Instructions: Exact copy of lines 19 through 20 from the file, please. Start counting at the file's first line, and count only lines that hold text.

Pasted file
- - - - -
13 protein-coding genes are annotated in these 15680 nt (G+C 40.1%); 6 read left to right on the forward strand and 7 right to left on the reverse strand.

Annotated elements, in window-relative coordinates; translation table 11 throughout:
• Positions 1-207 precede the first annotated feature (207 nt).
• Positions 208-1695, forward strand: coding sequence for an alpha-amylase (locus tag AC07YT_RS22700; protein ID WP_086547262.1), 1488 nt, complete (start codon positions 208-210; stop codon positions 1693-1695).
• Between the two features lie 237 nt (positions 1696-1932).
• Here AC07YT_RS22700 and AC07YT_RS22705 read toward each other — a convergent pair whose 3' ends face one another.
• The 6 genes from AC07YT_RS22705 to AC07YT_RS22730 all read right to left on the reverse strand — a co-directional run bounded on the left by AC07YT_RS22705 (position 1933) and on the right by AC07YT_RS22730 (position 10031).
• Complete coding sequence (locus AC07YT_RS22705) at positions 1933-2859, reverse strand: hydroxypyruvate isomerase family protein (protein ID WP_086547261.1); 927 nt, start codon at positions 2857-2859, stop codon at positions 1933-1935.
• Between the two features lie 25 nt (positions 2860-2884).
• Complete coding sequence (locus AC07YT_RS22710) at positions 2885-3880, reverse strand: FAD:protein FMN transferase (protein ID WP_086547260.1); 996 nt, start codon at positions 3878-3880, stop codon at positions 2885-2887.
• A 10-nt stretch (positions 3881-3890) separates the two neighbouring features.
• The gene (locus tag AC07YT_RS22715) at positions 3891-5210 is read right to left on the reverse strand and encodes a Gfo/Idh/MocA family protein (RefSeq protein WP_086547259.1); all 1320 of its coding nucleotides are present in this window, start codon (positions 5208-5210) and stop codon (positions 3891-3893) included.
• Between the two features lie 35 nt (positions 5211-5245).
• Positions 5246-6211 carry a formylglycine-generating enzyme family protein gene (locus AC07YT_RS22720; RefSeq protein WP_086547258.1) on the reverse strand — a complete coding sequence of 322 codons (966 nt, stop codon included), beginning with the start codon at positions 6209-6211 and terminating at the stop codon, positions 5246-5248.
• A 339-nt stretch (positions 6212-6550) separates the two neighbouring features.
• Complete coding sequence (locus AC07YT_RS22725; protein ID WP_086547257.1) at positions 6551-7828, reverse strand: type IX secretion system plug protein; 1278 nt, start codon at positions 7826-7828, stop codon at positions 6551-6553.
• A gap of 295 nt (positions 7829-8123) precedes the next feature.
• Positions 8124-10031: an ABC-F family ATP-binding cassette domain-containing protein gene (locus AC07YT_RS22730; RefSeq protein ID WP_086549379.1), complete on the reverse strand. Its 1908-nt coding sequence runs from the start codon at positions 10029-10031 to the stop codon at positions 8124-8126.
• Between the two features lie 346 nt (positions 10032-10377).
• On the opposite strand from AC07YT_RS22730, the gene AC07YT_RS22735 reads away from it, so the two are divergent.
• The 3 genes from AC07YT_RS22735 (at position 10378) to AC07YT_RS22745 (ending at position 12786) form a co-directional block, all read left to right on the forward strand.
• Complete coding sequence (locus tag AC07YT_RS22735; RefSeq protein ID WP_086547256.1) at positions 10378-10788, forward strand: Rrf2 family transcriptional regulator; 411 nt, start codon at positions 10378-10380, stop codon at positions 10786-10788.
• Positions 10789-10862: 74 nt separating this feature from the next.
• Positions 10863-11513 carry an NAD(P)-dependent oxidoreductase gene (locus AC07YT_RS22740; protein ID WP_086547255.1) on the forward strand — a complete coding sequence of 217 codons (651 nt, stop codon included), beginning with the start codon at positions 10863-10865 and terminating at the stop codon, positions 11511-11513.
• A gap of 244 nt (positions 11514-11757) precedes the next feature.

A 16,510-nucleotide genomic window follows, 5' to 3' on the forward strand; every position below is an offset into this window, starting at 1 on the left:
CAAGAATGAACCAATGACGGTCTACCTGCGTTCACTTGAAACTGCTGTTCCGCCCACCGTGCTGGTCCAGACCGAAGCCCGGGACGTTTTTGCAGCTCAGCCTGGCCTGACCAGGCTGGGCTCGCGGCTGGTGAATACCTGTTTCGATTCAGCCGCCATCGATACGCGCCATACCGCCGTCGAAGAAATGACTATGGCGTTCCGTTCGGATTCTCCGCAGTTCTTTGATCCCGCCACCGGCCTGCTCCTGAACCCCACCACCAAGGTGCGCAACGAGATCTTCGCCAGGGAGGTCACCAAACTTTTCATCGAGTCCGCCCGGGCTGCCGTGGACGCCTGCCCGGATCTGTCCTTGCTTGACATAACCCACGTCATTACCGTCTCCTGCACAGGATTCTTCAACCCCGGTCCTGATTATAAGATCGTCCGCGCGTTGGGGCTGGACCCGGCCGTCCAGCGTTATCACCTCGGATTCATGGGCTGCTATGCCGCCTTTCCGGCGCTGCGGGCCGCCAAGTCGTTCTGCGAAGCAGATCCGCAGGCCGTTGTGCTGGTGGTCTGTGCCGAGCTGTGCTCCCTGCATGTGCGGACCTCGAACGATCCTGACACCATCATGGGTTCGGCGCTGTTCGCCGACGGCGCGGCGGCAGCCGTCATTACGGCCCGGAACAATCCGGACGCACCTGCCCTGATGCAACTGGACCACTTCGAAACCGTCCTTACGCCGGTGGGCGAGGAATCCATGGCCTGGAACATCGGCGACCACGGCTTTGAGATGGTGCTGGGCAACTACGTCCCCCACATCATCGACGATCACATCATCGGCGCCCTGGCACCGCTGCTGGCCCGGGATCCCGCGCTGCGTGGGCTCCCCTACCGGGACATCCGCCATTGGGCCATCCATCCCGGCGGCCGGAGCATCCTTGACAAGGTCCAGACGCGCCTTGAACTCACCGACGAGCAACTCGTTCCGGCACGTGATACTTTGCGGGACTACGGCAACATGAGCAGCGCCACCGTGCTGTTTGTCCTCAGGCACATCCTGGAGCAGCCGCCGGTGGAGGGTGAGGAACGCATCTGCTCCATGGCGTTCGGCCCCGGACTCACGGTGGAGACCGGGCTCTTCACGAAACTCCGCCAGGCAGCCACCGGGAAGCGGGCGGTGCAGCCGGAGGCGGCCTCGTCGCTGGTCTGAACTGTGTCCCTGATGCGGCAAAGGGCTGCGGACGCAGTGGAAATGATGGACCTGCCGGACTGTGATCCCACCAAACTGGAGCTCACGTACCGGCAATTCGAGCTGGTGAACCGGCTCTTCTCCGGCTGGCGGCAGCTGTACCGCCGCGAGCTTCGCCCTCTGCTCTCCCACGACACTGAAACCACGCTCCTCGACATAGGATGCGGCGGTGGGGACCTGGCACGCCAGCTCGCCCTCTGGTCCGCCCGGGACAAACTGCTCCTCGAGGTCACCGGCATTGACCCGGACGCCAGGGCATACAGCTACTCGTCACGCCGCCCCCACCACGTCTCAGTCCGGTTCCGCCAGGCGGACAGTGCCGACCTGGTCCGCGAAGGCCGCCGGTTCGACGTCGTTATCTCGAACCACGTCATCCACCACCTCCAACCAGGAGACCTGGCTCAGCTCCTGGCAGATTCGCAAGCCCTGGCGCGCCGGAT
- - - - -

• Between the two features lie 346 nt (positions 10032-10377).
• On the opposite strand from AC07YT_RS22730, the gene AC07YT_RS22735 reads away from it, so the two are divergent.